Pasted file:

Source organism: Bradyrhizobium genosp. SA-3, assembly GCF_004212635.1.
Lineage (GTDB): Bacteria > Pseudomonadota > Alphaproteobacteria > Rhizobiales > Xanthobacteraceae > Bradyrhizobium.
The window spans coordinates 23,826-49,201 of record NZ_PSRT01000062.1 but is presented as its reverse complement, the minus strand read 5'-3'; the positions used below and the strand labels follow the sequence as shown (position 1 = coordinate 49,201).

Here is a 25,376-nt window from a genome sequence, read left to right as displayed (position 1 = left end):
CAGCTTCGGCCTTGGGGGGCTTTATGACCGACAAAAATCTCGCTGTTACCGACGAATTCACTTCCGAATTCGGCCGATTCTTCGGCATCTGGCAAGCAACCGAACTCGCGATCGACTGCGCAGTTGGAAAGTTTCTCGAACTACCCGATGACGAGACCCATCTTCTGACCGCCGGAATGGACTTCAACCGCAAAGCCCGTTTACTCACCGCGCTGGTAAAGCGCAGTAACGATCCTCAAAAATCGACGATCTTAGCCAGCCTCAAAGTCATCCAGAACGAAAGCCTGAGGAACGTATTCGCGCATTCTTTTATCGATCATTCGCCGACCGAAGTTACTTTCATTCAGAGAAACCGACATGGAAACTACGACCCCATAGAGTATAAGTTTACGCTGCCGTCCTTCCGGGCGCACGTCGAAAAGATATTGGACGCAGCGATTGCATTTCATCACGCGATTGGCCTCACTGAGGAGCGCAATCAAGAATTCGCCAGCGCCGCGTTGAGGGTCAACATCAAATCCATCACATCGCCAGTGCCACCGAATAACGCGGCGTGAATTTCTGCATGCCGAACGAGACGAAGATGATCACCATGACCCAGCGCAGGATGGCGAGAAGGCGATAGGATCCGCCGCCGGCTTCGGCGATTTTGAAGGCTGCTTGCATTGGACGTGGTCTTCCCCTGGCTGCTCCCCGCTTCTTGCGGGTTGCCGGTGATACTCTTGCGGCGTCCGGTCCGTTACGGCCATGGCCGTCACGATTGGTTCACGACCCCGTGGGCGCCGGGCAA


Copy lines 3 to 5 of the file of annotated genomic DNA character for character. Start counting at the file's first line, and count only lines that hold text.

The window spans coordinates 23,826-49,201 of record NZ_PSRT01000062.1 but is presented as its reverse complement, the minus strand read 5'-3'; the positions used below and the strand labels follow the sequence as shown (position 1 = coordinate 49,201).

Here is a 25,376-nt window from a genome sequence, read left to right as displayed (position 1 = left end):
CAGCTTCGGCCTTGGGGGGCTTTATGACCGACAAAAATCTCGCTGTTACCGACGAATTCACTTCCGAATTCGGCCGATTCTTCGGCATCTGGCAAGCAACCGAACTCGCGATCGACTGCGCAGTTGGAAAGTTTCTCGAACTACCCGATGACGAGACCCATCTTCTGACCGCCGGAATGGACTTCAACCGCAAAGCCCGTTTACTCACCGCGCTGGTAAAGCGCAGTAACGATCCTCAAAAATCGACGATCTTAGCCAGCCTCAAAGTCATCCAGAACGAAAGCCTGAGGAACGTATTCGCGCATTCTTTTATCGATCATTCGCCGACCGAAGTTACTTTCATTCAGAGAAACCGACATGGAAACTACGACCCCATAGAGTATAAGTTTACGCTGCCGTCCTTCCGGGCGCACGTCGAAAAGATATTGGACGCAGCGATTGCATTTCATCACGCGATTGGCCTCACTGAGGAGCGCAATCAAGAATTCGCCAGCGCCGCGTTGAGGGTCAACATCAAATCCATCACATCGCCAGTGCCACCGAATAACGCGGCGTGAATTTCTGCATGCCGAACGAGACGAAGATGATCACCATGACCCAGCGCAGGATGGCGAGAAGGCGATAGGATCCGCCGCCGGCTTCGGCGATTTTGAAGGCTGCTTGCATTGGACGTGGTCTTCCCCTGGCTGCTCCCCGCTTCTTGCGGGTTGCCGGTGATACTCTTGCGGCGTCCGGTCCGTTACGGCCATGGCCGTCACGATTGGTTCACGACCCCGTGGGCGCCGGGCAA